B y Jaime Thomas
Photographer Alan Nyiri is always looking for a new angle.
Be it soaring above a church, clock tower, town or field he’ll find a way to get a good shot, even if it’s several hundred feet in the air. And he won’t need to leave the ground to do it.
Nyiri has lately become the pilot of a “quadcopter,” a miniature helicopter with four arms and propellers that carries a camera through the skies. Using a remote control and his iPhone, Nyiri guides the Model II Phantom Vision unmanned area vehicle to locations throughout the Lakes Region and elsewhere and takes stunning photographs.
“I’ve been waiting for this my entire life,” Nyiri joked. He explained how the device allows photography from previously impossible spots; the copter can reach areas that might be too tight or dangerous for a full-sized helicopter or plane.
“It’s really revolutionizing aerial photography,” he said. Though the flying camera is new to Nyiri, taking pictures from the sky is not. A professional photographer for 40 years, he carved out a niche for himself with pictures of colleges and universities, as well as architecture and landscape photos.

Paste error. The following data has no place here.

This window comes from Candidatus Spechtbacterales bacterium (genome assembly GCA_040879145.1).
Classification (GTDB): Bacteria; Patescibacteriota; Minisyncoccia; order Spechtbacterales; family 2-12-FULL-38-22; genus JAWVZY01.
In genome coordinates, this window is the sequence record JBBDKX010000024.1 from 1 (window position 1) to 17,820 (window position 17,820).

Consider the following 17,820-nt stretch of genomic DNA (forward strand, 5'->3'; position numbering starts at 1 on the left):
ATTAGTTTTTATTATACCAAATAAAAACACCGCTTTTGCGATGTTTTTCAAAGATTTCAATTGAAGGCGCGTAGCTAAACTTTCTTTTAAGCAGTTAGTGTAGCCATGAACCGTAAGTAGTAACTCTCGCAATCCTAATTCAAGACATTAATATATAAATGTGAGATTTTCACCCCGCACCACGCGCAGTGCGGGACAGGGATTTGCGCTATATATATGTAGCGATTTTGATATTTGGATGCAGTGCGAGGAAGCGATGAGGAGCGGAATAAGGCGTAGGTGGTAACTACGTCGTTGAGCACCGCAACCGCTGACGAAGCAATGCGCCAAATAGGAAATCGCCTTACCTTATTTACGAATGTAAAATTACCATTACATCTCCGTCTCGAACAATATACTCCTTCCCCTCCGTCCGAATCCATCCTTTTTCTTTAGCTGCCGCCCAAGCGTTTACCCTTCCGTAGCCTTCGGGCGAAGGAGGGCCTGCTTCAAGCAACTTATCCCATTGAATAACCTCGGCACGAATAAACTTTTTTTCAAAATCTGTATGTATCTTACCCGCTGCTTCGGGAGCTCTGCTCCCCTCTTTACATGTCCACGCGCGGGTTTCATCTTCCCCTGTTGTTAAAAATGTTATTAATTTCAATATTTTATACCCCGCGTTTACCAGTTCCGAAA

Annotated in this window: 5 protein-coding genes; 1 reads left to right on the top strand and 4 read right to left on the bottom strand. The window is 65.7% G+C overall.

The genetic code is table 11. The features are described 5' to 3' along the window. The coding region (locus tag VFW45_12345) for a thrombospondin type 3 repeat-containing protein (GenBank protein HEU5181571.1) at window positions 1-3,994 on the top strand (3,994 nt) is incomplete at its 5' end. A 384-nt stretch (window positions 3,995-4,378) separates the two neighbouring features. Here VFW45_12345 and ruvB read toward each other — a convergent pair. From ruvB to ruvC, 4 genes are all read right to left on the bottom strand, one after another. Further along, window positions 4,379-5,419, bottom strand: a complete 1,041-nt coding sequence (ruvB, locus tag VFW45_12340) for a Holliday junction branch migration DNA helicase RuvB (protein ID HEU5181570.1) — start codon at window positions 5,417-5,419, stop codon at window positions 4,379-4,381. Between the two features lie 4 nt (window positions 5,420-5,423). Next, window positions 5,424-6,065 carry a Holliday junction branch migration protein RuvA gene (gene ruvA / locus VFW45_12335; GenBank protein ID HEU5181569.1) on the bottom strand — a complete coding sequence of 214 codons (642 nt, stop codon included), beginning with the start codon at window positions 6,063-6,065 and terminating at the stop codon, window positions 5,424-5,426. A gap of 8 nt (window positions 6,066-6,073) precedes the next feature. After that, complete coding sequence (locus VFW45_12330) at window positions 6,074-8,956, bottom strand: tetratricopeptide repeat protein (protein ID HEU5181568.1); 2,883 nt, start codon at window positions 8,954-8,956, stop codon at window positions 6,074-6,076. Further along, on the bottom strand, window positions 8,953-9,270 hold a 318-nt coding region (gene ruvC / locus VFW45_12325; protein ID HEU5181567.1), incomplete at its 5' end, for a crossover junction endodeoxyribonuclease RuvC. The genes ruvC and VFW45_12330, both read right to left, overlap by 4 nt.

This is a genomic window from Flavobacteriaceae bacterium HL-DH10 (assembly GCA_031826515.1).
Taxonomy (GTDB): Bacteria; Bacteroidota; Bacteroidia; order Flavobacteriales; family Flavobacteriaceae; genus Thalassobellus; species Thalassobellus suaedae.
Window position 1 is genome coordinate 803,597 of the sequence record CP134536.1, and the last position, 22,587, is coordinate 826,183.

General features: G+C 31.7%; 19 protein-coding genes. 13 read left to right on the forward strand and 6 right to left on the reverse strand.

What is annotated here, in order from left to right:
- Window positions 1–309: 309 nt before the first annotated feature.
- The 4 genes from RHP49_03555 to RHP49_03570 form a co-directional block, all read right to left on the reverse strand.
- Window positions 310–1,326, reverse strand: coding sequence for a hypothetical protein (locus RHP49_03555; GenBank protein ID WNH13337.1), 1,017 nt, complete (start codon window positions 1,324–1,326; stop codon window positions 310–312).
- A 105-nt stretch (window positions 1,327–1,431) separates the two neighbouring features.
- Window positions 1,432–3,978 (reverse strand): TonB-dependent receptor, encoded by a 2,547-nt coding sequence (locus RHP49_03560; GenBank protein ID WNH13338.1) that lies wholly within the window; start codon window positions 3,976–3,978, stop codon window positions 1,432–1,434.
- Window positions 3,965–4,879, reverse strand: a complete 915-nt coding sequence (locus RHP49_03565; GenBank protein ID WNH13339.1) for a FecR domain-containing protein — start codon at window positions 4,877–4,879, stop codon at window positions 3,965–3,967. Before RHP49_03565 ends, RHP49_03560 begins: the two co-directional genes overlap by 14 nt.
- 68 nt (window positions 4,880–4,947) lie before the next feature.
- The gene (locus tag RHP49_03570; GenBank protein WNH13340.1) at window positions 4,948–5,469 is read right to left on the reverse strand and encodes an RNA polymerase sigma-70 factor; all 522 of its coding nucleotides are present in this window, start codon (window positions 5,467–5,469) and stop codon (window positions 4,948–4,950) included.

He said he was interested in photography since junior high school and finally pursued it as a career after college. And while he rented out planes and helicopters for years, he said the quadcopter is something that he dreamed of in the past and has become extremely useful.
“It gives me a chance for that point of view you could never get from a plane,” he said. His first model of the copter carried a goPro camera, and the new one has a built-in, 14-megapixel camera. Should Nyiri ever lose transmission with his device, it will automatically return back to its takeoff point.
Additionally, the quadcopter has a built in GPS and a 6-axis sensor that senses when the camera is off balance and levels itself constantly. The machine can also hover where Nyiri wants it to stay and can fly as far as 1,000 feet from him at speeds of 22 mph horizontally and 16 mph vertically.
But despite all the advanced technology, the photographer said it was quite simple to learn.
“I spent a morning flying around my backyard with no camera, and at noon I went down to the football field and flew it up with the camera,” he said. Before having the newest model, he said he shot blindly but was still able to achieve magnificent panoramic shots.
“In my mind’s eye, I could see pretty much what I’m taking pictures of,” he said. It was this vision that led Nyiri to take the photo that graces the cover of the Lakes Region 2014 phonebook, showing the Poultney town green. He saw an opportunity to capture some spectacular, after-storm lighting and used his new tool to get the perfect shot.
To see Nyiri’s eye in the sky work, search Alan Nyiri or Vermont Photo Workshops on Facebook.